This compares favourably with the Mate30 Pro 5G that we tested awhile back, give or take a few points. Under standard usage scenarios, the P40 Pro is the match of anything in the market for speed, smoothness and performance beyond what its specifications would suggest. Web browsing on its own stock browser as well as a sideloaded version of Chrome went without a hitch with multiple tabs opened. Swapping between the tabs as well as other apps went smoothly.
It was able to run Netflix without issue albeit capped at SD resolution along with the usual ensemble of required apps for Malaysians including all the major banking apps, Whatsapp, WeChat, Grab, Lazada, Shopee and Spotify. We also field tested it with PUBG Mobile as well as Asphalt 9 and it ran on high settings in a smooth fashion.
We also tested it at 4G LTE speeds and it ran without issue though we were unable to test its 5G capabilities as it isn’t widespread in Malaysia yet. It is likely that its performance envelope will mirror the Mate30 Pro 5G’s download and upload speeds which we tested it awhile back.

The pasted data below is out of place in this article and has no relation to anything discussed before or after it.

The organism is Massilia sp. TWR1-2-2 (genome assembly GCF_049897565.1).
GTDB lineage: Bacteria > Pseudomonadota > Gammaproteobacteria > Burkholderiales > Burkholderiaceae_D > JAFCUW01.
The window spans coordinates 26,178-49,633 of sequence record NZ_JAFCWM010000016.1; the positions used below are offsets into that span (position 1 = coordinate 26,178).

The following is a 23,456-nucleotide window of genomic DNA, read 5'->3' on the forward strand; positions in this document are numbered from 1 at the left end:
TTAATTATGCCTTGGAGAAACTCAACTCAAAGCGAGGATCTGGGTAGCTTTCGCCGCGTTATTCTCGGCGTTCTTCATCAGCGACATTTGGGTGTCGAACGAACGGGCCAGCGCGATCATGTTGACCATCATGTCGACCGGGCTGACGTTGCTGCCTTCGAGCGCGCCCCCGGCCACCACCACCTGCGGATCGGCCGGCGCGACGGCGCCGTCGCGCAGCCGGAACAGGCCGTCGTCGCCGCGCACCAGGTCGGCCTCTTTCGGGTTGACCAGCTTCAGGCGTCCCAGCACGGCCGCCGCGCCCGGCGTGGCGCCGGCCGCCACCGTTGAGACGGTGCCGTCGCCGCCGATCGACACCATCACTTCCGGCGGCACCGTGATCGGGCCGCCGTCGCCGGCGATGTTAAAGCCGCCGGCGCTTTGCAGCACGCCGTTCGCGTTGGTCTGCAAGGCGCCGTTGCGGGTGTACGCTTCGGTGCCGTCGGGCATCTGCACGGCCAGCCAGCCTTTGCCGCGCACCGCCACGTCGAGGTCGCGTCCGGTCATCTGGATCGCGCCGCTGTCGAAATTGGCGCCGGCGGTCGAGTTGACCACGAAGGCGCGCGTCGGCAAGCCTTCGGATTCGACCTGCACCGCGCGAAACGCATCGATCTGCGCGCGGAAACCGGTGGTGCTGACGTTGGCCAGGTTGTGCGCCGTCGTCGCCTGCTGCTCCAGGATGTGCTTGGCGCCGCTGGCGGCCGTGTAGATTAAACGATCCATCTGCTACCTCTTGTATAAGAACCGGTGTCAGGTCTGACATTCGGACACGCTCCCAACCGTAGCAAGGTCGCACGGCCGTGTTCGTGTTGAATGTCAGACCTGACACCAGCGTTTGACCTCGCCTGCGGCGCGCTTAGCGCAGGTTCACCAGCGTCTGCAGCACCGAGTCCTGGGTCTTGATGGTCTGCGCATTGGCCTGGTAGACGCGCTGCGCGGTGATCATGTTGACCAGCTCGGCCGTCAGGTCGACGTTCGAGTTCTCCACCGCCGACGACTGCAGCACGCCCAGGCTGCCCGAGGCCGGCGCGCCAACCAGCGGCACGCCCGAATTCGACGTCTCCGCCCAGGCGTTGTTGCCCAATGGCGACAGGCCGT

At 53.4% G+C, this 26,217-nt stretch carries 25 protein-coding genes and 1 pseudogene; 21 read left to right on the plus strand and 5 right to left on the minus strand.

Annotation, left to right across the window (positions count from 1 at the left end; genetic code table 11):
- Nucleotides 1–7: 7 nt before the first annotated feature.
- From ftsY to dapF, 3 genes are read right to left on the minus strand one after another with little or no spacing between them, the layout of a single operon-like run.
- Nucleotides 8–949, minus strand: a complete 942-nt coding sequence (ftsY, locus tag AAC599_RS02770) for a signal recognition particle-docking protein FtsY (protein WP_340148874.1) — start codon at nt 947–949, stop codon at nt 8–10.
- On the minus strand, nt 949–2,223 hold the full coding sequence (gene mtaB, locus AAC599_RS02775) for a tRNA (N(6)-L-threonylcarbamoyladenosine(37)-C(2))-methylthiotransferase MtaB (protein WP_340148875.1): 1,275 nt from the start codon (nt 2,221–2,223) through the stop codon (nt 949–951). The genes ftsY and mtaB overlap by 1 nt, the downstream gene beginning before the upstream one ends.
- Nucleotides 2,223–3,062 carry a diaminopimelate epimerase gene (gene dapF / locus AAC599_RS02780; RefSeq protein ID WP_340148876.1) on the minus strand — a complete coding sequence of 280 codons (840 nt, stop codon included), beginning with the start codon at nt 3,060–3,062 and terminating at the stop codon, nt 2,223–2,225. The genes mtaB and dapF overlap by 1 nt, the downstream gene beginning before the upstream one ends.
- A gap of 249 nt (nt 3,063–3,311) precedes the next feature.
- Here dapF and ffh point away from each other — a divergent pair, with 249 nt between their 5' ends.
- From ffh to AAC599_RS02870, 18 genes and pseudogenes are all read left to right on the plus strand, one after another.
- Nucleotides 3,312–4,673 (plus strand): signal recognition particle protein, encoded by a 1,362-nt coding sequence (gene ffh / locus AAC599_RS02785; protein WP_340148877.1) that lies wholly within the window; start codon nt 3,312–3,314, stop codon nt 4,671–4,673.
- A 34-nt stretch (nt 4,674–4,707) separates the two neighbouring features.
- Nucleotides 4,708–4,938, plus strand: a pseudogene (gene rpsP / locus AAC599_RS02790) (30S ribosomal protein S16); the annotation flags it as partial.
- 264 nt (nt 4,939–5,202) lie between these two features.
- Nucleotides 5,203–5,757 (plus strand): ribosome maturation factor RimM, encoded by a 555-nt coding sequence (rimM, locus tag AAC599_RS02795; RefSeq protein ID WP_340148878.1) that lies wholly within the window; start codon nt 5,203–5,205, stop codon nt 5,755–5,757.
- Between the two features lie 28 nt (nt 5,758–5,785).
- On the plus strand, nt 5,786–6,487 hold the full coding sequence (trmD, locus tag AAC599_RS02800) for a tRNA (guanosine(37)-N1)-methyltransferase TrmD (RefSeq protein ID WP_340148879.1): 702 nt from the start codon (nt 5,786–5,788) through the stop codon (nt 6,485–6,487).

The P40 Pro’s 90Hz FHD+ OLED display has a 19.8:9 aspect ratio and has excellent clarity under sunlight with equally good colour rendition and sharpness on its default Vivid mode. While other competing phones like the Galaxy S20 Ultra have sharper, higher resolution displays, you’ll be hard pressed to notice much of a difference on the P40 Pro’s touchscreen and the 90Hz refresh means animations and gaming look smooth onscreen. Alternatively, you can dial down the refresh rate to 60Hz to save on battery life.